Python Remote API


See the developer documentation for a full overview of the documentation. The rest of this page will contain examples on how to use it.

In the package homeassistant.remote a Python API on top of the HTTP API can be found.

A simple way to get all current entities is to visit the “Set State” page in the “Developer Tools”. For the examples below just choose one from the available entries. Here the sensor sensor.office_temperature and the switch switch.livingroom_pin_2 are used.

First import the module and setup the basics:

import homeassistant.remote as remote

api = remote.API('127.0.0.1', 'password')
print(remote.validate_api(api))

Get configuration

Get the current configuration of a Home Assistant instance:

import homeassistant.remote as remote

api = remote.API('127.0.0.1', 'password')

print(remote.get_config(api))

Get details about services, events, and entitites

The output from this is similar to the output you’d find via the frontend, using the Developer Tools.

import homeassistant.remote as remote

api = remote.API('127.0.0.1', 'YOUR_PASSWORD')

print('-- Available services:')
services = remote.get_services(api)
for service in services:
    print(service['services'])

print('\n-- Available events:')
events = remote.get_event_listeners(api)
for event in events:
    print(event)

print('\n-- Available entities:')
entities = remote.get_states(api)
for entity in entities:
    print(entity)

Get the state of an entity

To get the details of a single entity, use get_state:

import homeassistant.remote as remote

api = remote.API('127.0.0.1', 'YOUR_PASSWORD')
office_temp = remote.get_state(api, 'sensor.office_temperature')
print('{} is {} {}.'.format(
    office_temp.name, office_temp.state,
    office_temp.attributes['unit_of_measurement'])
)

This outputs the details which are stored for this entity, ie:

Office Temperature is 19 °C.

Switches work the same way. The only difference is that both entities have different attributes.

import homeassistant.remote as remote

api = remote.API('127.0.0.1', 'YOUR_PASSWORD')
switch_livingroom = remote.get_state(api, 'switch.livingroom_pin_2')
print('{} is {}.'.format(
    switch_livingroom.name, switch_livingroom.state)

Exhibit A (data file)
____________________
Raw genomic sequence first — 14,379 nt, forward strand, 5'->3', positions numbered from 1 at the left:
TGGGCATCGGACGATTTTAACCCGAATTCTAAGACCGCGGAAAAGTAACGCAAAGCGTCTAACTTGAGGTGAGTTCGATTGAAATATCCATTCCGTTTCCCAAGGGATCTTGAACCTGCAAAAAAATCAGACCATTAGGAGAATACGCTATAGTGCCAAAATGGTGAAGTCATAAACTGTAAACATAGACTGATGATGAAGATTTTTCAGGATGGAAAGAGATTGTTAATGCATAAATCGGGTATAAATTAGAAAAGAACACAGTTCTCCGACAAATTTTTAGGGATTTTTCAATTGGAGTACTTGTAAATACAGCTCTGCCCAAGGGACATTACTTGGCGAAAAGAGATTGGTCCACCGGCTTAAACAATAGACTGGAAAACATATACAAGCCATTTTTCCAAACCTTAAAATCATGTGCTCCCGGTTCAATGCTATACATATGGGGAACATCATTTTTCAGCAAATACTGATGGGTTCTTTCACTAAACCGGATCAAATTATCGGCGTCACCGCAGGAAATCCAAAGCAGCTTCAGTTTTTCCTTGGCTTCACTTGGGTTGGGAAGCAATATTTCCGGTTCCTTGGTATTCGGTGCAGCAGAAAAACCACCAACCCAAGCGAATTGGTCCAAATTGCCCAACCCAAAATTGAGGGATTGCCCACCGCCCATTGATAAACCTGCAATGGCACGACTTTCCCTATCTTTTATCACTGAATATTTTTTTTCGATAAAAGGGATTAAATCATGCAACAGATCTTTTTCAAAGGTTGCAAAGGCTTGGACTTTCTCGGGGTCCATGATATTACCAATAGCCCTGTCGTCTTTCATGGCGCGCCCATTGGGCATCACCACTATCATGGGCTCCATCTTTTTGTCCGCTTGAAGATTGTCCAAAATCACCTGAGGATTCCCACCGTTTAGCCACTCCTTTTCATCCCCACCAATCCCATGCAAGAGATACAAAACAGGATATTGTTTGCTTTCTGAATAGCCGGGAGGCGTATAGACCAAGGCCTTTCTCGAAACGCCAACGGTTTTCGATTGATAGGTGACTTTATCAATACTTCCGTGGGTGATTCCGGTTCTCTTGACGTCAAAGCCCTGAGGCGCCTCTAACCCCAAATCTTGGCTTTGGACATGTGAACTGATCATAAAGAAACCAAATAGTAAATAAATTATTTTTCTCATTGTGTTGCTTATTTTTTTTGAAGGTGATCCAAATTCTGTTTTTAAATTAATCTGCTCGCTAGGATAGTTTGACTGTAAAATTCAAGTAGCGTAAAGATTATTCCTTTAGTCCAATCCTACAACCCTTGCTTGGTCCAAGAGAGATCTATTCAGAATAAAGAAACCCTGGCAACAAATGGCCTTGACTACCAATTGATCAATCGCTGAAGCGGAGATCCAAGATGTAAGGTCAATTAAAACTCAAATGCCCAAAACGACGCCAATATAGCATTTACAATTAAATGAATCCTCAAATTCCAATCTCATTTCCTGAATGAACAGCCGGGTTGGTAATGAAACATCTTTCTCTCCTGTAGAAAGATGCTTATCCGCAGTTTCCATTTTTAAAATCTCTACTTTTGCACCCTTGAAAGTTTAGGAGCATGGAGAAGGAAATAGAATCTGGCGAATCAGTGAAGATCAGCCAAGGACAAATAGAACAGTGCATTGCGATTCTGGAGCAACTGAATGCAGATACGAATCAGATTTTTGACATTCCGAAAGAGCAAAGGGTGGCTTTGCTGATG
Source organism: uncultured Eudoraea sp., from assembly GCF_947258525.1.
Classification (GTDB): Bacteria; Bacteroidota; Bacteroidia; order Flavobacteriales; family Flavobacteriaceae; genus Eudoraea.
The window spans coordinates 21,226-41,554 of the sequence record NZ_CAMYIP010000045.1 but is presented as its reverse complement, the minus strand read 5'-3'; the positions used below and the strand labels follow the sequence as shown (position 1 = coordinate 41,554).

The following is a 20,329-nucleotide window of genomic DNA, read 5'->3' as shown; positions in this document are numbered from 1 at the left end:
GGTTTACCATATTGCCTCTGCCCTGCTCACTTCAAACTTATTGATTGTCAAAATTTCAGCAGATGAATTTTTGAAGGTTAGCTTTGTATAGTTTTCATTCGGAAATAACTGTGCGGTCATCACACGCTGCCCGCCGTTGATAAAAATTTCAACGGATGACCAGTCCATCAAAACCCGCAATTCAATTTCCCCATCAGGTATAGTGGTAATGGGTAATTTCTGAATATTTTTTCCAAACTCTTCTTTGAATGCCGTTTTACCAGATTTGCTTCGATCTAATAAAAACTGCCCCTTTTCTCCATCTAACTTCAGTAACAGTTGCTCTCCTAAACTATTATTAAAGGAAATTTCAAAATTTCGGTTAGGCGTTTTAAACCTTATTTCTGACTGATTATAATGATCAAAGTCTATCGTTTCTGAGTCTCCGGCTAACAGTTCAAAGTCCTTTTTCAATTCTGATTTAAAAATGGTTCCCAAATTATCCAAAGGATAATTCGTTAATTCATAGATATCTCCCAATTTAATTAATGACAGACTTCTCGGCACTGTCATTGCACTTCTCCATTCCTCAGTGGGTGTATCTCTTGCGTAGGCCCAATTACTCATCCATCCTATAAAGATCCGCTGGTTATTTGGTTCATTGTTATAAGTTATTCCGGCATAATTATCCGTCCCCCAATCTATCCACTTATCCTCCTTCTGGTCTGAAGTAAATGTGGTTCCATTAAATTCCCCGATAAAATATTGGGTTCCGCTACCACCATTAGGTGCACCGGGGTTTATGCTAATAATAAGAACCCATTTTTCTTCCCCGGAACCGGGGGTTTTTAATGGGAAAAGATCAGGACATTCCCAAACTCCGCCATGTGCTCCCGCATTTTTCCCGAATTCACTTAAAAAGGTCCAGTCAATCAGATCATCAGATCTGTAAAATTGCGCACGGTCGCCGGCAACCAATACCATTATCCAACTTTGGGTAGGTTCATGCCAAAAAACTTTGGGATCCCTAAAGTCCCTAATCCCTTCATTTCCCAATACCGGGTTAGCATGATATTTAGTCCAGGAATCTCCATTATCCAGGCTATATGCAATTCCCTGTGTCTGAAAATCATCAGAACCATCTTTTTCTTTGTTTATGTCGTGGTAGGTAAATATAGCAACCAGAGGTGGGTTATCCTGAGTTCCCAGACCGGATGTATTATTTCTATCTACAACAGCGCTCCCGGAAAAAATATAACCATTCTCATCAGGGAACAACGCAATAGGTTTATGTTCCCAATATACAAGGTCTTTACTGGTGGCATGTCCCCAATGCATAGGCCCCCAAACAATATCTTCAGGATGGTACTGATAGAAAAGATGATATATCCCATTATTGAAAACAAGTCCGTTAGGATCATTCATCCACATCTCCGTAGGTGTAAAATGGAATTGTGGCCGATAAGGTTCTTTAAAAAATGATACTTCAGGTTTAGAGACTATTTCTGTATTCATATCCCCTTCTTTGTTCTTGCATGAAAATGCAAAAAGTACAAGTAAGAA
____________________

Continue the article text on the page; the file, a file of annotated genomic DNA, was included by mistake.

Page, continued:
)

Set the state of an entity

Of course, it’s possible to set the state as well:

import homeassistant.remote as remote
from homeassistant.const import STATE_ON

api = remote.API('127.0.0.1', 'YOUR_PASSWORD')
remote.set_state(api, 'sensor.office_temperature', new_state=123)
remote.set_state(api, 'switch.livingroom_pin_2', new_state=STATE_ON)

The state will be set to the new values until the next update occurs.

Blinking all entities of a domain

If you want to turn on all entities of a domain, retrieve the service via get_services and act on that:

import time
import homeassistant.remote as remote

api = remote.API('127.0.0.1', 'YOUR_PASSWORD')
domain = 'switch'

remote.call_service(api, domain, 'turn_on')
time.sleep(10)
remote.call_service(api, domain, 'turn_off')

Control a single entity

To turn on or off a single switch, pass the ID of the entity:

import time
import homeassistant.remote as remote

api = remote.API('127.0.0.1', 'YOUR_PASSWORD')
domain = 'switch'
switch_name = 'switch.livingroom_pin_2'

remote.call_service(api, domain, 'turn_on', {'entity_id': '{}'.format(switch_name)})
time.sleep(5)
remote.call_service(api, domain, 'turn_off', {'entity_id': '{}'.format(switch_name)})

Specify a timeout

The default timeout for an API call with call_service is 5 seconds. Services taking longer than this to return will raise homeassistant.exceptions.HomeAssistantError: Timeout, unless provided with a longer timeout.

import homeassistant.remote as remote

api = remote.API('host', 'password')
domain = 'switch'

# Assuming switch.timeout_switch takes 10 seconds to return
switch_name = 'switch.timeout_switch'

# Raises homeassistant.exceptions.HomeAssistantError: Timeout when talking to
remote.call_service(api, domain, 'turn_on', {'entity_id': switch_name})

# Runs withous exception
remote.call_service(api, domain, 'turn_on', {'entity_id': switch_name},
                    timeout=11)

Send a notification

The example uses the Jabber notification platform to send a single message to the given recipient in the configuration.yaml file:

import homeassistant.remote as remote

api = remote.API('127.0.0.1', 'YOUR_PASSWORD')
domain = 'notify'
data = {"title":"Test", "message":"A simple test message from HA."}

remote.call_service(api, domain, 'jabber', data)

Examples

This section contains a couple of sample scripts.

List all sensors and their value

If you want to see, export or list all sensor states then an easy way to do it, is to get all entities and filter for the one you are looking for.

import homeassistant.remote as remote

api = remote.API('127.0.0.1', 'YOUR_PASSWORD')
entities = remote.get_states(api)
for entity in entities:
    if entity.entity_id.startswith('sensor'):
        data = remote.get_state(api, entity.entity_id)
        print('{}: {}'.format(data.attributes['friendly_name'], data.state))

Show difference between last_changed and last_updated

The documentation about the State Objects describes the last_changed and last_updated fields. This example shows how it works in practice.

import time

from prettytable import PrettyTable
import homeassistant.remote as remote

api = remote.API('127.0.0.1', 'YOUR_PASSWORD')

ACTIONS = {
    'Create sensor': [21, 'Test'],
    'No new sensor value': [21, 'Test'],
    'New sensor value': [22, 'Test'],
    'Update attribute': [22, 'Test1'],
}

output = PrettyTable(['Action', 'Last changed', 'Last updated'])

for key, value in ACTIONS.items():
    remote.set_state(api, 'sensor.test', new_state=value[0],
                     attributes={'friendly_name': value[1]})
    data = remote.get_state(api, 'sensor.test')
    output.add_row([key, data.last_changed, data.last_updated])
    time.sleep(2)

print(output)